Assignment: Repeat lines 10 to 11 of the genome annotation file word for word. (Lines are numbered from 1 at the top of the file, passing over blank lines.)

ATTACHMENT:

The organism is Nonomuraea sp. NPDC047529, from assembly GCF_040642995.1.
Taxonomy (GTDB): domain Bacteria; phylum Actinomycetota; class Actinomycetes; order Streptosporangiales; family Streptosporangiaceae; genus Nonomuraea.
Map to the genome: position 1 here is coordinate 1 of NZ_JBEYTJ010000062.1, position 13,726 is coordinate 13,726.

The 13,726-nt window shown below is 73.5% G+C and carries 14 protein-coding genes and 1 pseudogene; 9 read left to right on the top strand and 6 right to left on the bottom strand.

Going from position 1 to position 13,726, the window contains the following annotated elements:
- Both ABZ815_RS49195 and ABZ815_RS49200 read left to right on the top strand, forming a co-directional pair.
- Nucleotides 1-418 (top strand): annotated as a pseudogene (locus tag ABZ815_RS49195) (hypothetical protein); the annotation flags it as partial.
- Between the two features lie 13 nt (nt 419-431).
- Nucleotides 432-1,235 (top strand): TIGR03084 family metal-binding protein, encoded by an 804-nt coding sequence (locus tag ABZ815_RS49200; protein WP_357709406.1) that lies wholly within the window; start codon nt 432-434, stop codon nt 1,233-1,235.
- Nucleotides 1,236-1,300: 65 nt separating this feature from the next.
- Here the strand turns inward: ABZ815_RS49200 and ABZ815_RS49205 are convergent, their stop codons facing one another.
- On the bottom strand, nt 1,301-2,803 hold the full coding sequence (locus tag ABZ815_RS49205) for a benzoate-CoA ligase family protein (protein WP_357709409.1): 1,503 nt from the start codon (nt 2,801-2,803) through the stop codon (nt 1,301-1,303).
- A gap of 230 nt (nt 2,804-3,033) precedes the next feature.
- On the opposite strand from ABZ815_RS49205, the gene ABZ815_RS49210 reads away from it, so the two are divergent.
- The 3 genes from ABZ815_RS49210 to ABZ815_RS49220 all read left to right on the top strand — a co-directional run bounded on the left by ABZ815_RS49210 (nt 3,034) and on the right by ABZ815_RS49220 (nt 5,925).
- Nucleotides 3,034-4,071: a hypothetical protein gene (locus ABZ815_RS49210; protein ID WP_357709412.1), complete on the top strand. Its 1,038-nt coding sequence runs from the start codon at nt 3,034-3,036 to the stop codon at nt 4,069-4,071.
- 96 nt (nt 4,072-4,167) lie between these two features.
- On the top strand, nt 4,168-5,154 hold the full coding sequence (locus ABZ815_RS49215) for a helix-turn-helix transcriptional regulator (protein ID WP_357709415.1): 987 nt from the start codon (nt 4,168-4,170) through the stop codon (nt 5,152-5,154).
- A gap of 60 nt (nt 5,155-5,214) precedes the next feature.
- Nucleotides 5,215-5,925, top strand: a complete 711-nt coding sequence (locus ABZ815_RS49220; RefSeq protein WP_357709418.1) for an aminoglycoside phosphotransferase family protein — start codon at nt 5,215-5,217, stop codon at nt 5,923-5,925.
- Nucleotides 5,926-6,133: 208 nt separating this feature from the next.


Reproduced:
- Nucleotides 1,236-1,300: 65 nt separating this feature from the next.
- Here the strand turns inward: ABZ815_RS49200 and ABZ815_RS49205 are convergent, their stop codons facing one another.